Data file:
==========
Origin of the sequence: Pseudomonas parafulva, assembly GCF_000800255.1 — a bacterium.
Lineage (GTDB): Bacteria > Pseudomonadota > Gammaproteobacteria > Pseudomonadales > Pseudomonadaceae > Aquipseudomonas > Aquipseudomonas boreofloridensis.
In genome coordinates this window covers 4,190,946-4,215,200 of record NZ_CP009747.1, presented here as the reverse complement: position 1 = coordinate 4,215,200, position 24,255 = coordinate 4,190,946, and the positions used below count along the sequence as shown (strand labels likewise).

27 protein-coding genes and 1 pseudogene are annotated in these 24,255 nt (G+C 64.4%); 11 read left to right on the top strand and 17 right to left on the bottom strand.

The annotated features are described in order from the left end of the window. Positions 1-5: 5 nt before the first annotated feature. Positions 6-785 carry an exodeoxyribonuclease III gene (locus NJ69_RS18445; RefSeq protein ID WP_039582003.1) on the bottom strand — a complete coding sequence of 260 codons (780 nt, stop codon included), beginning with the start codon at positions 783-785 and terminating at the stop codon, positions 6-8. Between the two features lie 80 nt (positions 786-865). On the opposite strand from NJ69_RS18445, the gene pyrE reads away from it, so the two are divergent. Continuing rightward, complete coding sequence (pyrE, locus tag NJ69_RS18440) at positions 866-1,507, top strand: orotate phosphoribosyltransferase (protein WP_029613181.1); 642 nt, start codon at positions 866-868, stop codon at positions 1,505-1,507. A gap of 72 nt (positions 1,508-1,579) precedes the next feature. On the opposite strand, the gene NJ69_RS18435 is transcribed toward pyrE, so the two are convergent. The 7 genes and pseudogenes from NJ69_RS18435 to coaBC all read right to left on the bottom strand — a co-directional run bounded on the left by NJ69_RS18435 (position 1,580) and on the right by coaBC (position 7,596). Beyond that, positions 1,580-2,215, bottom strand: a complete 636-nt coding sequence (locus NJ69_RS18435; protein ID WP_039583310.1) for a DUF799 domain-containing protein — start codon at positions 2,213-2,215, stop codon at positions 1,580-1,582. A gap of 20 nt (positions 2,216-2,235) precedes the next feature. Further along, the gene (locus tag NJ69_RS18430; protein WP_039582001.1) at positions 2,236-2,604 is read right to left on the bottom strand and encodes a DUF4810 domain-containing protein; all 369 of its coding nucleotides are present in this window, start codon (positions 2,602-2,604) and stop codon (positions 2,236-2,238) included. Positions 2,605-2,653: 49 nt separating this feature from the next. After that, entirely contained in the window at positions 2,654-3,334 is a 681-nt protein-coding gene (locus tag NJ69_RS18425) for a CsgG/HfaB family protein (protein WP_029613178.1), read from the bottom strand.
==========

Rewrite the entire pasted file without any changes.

Origin of the sequence: Pseudomonas parafulva, assembly GCF_000800255.1 — a bacterium.
Lineage (GTDB): Bacteria > Pseudomonadota > Gammaproteobacteria > Pseudomonadales > Pseudomonadaceae > Aquipseudomonas > Aquipseudomonas boreofloridensis.
In genome coordinates this window covers 4,190,946-4,215,200 of record NZ_CP009747.1, presented here as the reverse complement: position 1 = coordinate 4,215,200, position 24,255 = coordinate 4,190,946, and the positions used below count along the sequence as shown (strand labels likewise).

27 protein-coding genes and 1 pseudogene are annotated in these 24,255 nt (G+C 64.4%); 11 read left to right on the top strand and 17 right to left on the bottom strand.

The annotated features are described in order from the left end of the window. Positions 1-5: 5 nt before the first annotated feature. Positions 6-785 carry an exodeoxyribonuclease III gene (locus NJ69_RS18445; RefSeq protein ID WP_039582003.1) on the bottom strand — a complete coding sequence of 260 codons (780 nt, stop codon included), beginning with the start codon at positions 783-785 and terminating at the stop codon, positions 6-8. Between the two features lie 80 nt (positions 786-865). On the opposite strand from NJ69_RS18445, the gene pyrE reads away from it, so the two are divergent. Continuing rightward, complete coding sequence (pyrE, locus tag NJ69_RS18440) at positions 866-1,507, top strand: orotate phosphoribosyltransferase (protein WP_029613181.1); 642 nt, start codon at positions 866-868, stop codon at positions 1,505-1,507. A gap of 72 nt (positions 1,508-1,579) precedes the next feature. On the opposite strand, the gene NJ69_RS18435 is transcribed toward pyrE, so the two are convergent. The 7 genes and pseudogenes from NJ69_RS18435 to coaBC all read right to left on the bottom strand — a co-directional run bounded on the left by NJ69_RS18435 (position 1,580) and on the right by coaBC (position 7,596). Beyond that, positions 1,580-2,215, bottom strand: a complete 636-nt coding sequence (locus NJ69_RS18435; protein ID WP_039583310.1) for a DUF799 domain-containing protein — start codon at positions 2,213-2,215, stop codon at positions 1,580-1,582. A gap of 20 nt (positions 2,216-2,235) precedes the next feature. Further along, the gene (locus tag NJ69_RS18430; protein WP_039582001.1) at positions 2,236-2,604 is read right to left on the bottom strand and encodes a DUF4810 domain-containing protein; all 369 of its coding nucleotides are present in this window, start codon (positions 2,602-2,604) and stop codon (positions 2,236-2,238) included. Positions 2,605-2,653: 49 nt separating this feature from the next. After that, entirely contained in the window at positions 2,654-3,334 is a 681-nt protein-coding gene (locus tag NJ69_RS18425) for a CsgG/HfaB family protein (protein WP_029613178.1), read from the bottom strand.